Took The Wrong Medicine By Mistake? Study Finds Such Errors Are On The Rise Courtney Columbus – July 12, 2017 12:52 PM ET


The rate of serious medication errors that occur outside of health care facilities doubled from 2000 to 2012, a new study finds.

Gillian Blease/Getty Images

When people take medicine at home, mistakes happen.

Some people end up taking the wrong dose of a medication or the wrong pill. Sometimes, they don’t wait long enough before taking a second dose.

Other times, it’s a health professional who’s at fault. A pharmacist might have dispensed a medication at the wrong concentration, for example.

These kinds of mistakes are on the rise, according to a study published Monday in the journal Clinical Toxicology.

The researchers looked at a small subset of the medication errors that happen in the U.S. every year. The FDA estimates that about 1.3 million people are injured by medication errors annually in the U.S.

The study analyzed data collected by poison control centers across the U.S. and counted only errors that happened outside health care facilities and resulted in serious medical outcomes. That’s defined in the study as symptoms that typically require some treatment to life-threatening situations and even death.

They found that the number of these cases doubled, from 3,065 cases in 2000 to 6,855 cases in 2012. In the 13 years covered by the study, more than 67,000 such errors occurred, and 414 people died as a result. Most of the mistakes were preventable, the study finds.

“We know that a third of the cases in this study resulted in hospital admissions, so these aren’t minor errors. These can be pretty significant,” says Nichole Hodges, a research scientist at Nationwide Children’s Hospital in Columbus, Ohio, and the study’s lead author. She says errors at home represent a significant public health burden and are likely undercounted.

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FDA Calls On Drugmaker To Pull A Powerful Opioid Off The Market – Rob Stein June 8, 2017 8:56 PM ET


Opana ER, a potent extended-release opioid, was approved by the FDA for pain management in 2006. But the agency says Endo’s attempts to reformulate the pills to make them harder to crush, dissolve and inject have not been successful.

Rich Pedroncelli/AP

The Food and Drug Administration requested Thursday that the drugmaker Endo Pharmaceuticals stop selling Opana ER — its extended-release version of Opana.

The FDA says the move marks the first time the agency has taken steps to remove an opioid from the market because of “public health consequences of abuse.”

An increasing number of people, the FDA says, are abusing the powerful prescription pills by crushing, dissolving and injecting them. The sharing of needles by these drug users has fueled an outbreak of associated infectious diseases — HIV, hepatitis C and another serious blood disorder.

“We are facing an opioid epidemic — a public health crisis, and we must take all necessary steps to reduce the scope of opioid misuse and abuse,” says Dr. Scott Gottlieb, the FDA’s commissioner, in announcing the move.

“We will continue to take regulatory steps when we see situations where an opioid product’s risks outweigh its benefits, not only for its intended patient population but also in regard to its potential for misuse and abuse,” Gottlieb says.

In a written statement, Endo says the company is “reviewing the request and is evaluating the full range of potential options as we determine the appropriate path forward.” The company defended its drug, a version of the medicine oxymorphone hydrochloride, citing the opioid’s effectiveness in alleviating pain and Endo’s efforts to prevent abuse.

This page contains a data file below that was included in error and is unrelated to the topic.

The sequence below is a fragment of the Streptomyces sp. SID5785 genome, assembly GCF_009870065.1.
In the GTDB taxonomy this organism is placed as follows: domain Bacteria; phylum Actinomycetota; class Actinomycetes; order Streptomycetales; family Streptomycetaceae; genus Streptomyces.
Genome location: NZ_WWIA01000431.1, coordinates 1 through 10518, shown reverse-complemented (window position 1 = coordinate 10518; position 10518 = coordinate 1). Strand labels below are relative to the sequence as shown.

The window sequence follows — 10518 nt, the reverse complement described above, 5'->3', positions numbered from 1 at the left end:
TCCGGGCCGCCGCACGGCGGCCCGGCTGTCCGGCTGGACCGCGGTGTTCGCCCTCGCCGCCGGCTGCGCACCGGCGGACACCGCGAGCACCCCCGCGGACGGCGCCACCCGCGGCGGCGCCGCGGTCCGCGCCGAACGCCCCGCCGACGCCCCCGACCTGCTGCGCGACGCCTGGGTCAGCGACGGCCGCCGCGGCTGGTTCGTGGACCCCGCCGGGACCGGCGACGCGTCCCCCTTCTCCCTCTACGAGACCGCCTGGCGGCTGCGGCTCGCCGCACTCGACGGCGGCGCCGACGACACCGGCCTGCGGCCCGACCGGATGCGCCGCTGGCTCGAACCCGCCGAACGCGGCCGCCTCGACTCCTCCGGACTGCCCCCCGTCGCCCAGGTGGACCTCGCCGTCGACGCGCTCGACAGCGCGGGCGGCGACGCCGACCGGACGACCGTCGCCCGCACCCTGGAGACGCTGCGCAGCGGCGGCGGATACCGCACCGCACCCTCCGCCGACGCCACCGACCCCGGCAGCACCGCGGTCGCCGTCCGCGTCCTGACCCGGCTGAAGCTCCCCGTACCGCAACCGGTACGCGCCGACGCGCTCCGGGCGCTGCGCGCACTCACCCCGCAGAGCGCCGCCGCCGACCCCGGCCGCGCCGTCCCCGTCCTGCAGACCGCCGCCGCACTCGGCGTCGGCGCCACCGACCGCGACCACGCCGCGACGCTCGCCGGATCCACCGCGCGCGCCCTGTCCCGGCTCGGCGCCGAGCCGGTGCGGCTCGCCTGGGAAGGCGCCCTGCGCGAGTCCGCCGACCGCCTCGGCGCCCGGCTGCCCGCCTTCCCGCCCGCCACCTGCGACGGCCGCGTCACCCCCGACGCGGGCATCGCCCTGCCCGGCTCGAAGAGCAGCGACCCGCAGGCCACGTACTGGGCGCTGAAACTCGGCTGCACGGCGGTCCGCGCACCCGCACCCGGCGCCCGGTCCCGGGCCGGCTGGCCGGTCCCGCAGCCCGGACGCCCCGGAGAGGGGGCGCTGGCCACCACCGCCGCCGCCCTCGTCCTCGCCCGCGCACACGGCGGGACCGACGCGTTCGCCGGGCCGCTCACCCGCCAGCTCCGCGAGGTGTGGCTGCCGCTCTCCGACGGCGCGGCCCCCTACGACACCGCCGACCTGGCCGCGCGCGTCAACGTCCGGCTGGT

“As a pharmaceutical company with a demonstrated commitment to the improvement of pain management, Endo feels a strong sense of responsibility to improve the care of pain for patients, while at the same time taking comprehensive steps to minimize the potential misuse of its products,” according to the firm’s statement.

The FDA says if the company fails to voluntarily withdraw the drug the agency will force Opana ER’s removal from pharmacy shelves by revoking its market approval.

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How the FDA Approved a $300,000-a-Year Drug Its Own Experts Didn’t Believe Worked – By Susan Pulliam and Brody Mullins


After trial data for a new medicine proved inconclusive, Sarepta Therapeutics joined with the parents of sick boys to persuade officials it helped

Jennifer McNary, a stay-at-home mother, was desperate to find a medicine that might spare her two sons an early death from a rare form of muscular dystrophy.

Chris Garabedian, the chief executive of a pharmaceutical firm, was desperate to find a profitable drug that would reverse his company’s slow fall.

They met in June 2012 at a conference on Duchenne muscular dystrophy and joined forces, often behind the scenes and with little public disclosure, in a yearslong mission to push the government to approve a drug to treat DMD, as it is known.

At the time, it wasn’t at all clear the firm’s drug worked. Faced with government skepticism, a consultant to Mr. Garabedian’s company helped Ms. McNary and other parents prepare slickly packaged testimony to convince the Food and Drug Administration that the drug was helping their sick children, according to parents, company managers and the consultant.

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The One Thing President Obama Could Have Done to Fix Food—But Didn’t – TOM PHILPOTT OCT. 21, 2016 6:00 AM


Recipe wizard Mark Bittman dishes on how the next president could overhaul the system.

Bite

17 – Mark Bittman’s Recipe for the Next Presidency

00:00 /25:08

Like a huge plow roaring through a prairie, the 2016 presidential election has broken plenty of new ground. We’ve had a national conversation about a nonexistent sex tape involving a former Miss Universe; we’ve debated whether boasting of groping women’s genitals amounts to “locker room talk” or the admission of a crime; and we’ve entertained the idea that one of the major candidates might, if his campaign is successful, have the other one tossed in jail.